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Analysis

The Gilroy shooting shows one glaring problem with state gun policy

The state has some of the most progressive gun policies in the country, yet gun violence persists.

GILROY, CALIFORNIA - JULY 29: A woman leaves mementos at a makeshift memorial outside the site of the Gilroy Garlic Festival after a mass shooting took place at the event yesterday on July 29, 2019 in Gilroy, California.  Three victims were killed and at least a dozen were wounded before police officers killed the suspect. (Photo by Mario Tama/Getty Images)
GILROY, CALIFORNIA - JULY 29: A woman leaves mementos at a makeshift memorial outside the site of the Gilroy Garlic Festival after a mass shooting took place at the event yesterday on July 29, 2019 in Gilroy, California. Three victims were killed and at least a dozen were wounded before police officers killed the suspect. (Photo by Mario Tama/Getty Images)

In January, nearly a dozen new gun laws in California took effect. These measures constituted a significant overhaul of the policy landscape. The minimum age to purchase a rifle or shotgun was raised from 18 to 21. Lifetime bans on gun ownership were instituted for anyone either convicted of domestic violence or who were involuntarily hospitalized for mental illness more than once in a single year. The state also passed a ban on bump stocks and multiburst trigger devices.

These new steps only added to California’s already well-stacked progressive gun policy suite. After a shooting at a Stockton elementary school in 1989 that left five students dead, the state became the first to ban assault weapons.

California also mandates that prospective gun owners must pass a written test, obtain a Firearm Safety Certificate, and be subject to a 10-day waiting period between applying to purchase the firearm and actually obtaining the weapon. All firearm and ammunition dealers must have a state license. Private gun sales require a background check, mandatory waiting period, and a licensed dealer for completion. Concealed carry permits are awarded to those who can demonstrate good moral character and just cause. The state also keeps permanent records for firearm sales.

Many advocates and advocacy groups have been pushing for federal “red flag” laws, which would permit a concerned party the right to request a gun seizure if they feel that a gun owner is a danger to themselves or others. California has had such a law in place since 2014.

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And yet a 19-year-old gunman was able to allegedly obtain a military-style semiautomatic rifle and mete out wanton destruction at the Garlic Festival in Gilroy, California. Three people — including a 6 year-old and a 13 year-old — were killed; several others were injured.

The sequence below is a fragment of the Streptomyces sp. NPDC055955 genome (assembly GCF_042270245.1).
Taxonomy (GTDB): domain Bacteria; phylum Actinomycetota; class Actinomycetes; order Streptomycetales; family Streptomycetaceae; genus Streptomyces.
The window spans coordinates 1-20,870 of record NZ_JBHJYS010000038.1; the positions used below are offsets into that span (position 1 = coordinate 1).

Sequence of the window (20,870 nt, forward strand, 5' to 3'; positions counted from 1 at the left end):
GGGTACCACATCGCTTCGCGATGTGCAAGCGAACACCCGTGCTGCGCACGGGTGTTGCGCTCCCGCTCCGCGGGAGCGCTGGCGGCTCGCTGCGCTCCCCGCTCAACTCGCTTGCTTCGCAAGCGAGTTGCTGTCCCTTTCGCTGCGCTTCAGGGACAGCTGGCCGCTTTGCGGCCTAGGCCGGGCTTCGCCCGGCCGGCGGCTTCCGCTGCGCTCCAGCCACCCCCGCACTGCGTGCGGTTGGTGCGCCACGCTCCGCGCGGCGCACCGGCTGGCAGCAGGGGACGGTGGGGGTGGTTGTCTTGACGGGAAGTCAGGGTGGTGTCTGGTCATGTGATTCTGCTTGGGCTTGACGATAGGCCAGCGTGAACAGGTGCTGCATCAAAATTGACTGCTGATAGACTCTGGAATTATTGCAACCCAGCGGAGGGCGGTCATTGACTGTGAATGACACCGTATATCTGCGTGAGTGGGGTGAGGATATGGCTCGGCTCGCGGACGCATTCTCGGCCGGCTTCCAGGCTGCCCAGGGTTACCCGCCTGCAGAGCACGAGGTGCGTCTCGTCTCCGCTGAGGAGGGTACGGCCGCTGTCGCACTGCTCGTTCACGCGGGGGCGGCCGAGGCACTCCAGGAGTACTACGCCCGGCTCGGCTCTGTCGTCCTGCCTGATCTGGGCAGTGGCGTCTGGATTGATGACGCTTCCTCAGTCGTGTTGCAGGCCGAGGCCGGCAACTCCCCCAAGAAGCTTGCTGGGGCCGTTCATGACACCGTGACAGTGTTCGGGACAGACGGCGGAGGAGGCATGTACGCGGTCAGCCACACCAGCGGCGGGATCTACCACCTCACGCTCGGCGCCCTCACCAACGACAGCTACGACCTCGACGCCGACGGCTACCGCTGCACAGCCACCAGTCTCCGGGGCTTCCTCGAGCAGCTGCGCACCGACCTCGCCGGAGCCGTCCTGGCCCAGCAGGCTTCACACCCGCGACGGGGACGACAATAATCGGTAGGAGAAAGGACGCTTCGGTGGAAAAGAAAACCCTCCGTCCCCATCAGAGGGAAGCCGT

The gunman used an AK-47 variant rifle — modeled after an older Russian weapon — currently banned in California. He was able to legally purchase it in Nevada. According to the Nevada store owner, the sale began online and when he met the suspect in person he gave no impression that he was capable of such horrific crimes.

What good is a law in one state if the neighboring states’ laws undermine it? California lawmakers anticipated even this. Since 2014, the Golden State requires those who purchase a gun out-of-state to have it delivered to a licensed California arms dealer and file a report to the state Department of Justice documenting the purchase.

Santino William Legan, who police have identified as the Gilroy gunman, was able to elude all of the policies arrayed against him. While all reports indicate he’s a Bay Area native, he is also alleged to have been living in Nevada at the time of the purchase. Police searched an apartment in Nevada linked to the shooter, and there’s been no word on what they were either looking for, or what they found.

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On Monday, Big Mikes Gun and Ammo in Fallon, Nevada posted on their Facebook page how disappointed and heartbroken they were over the shooting.

“I have always said we will sell to good people and have done everything we can to make sure this happens. We obey the Laws, We are a small home business, we sell to people who we think are upstanding citizens to promote safe sport shooting. I pray to God for all the families. I did not know this individual. He ordered the rifle off my internet page. When I did see him, he was acting happy and showed no reasons for concern. I would never ever sell any firearm to anyone who acted wrong or looks associated with any bad group like white power. Everyone is my brother and sister and I am mourning for the families.”

According to police Legan was able to gain entry to the festival by cutting through a fence near the parking lot of the park. Once inside the festival, at approximately 5:41 p.m., he opened fire. He was later shot and killed during a confrontation with police already on the grounds providing support for the festival.

The three victims were identified as Stephen Romero, 6, Keyla Salazar, 13, and Trevor Irby, 25.

The entire shooting incident was over and done in under a minute.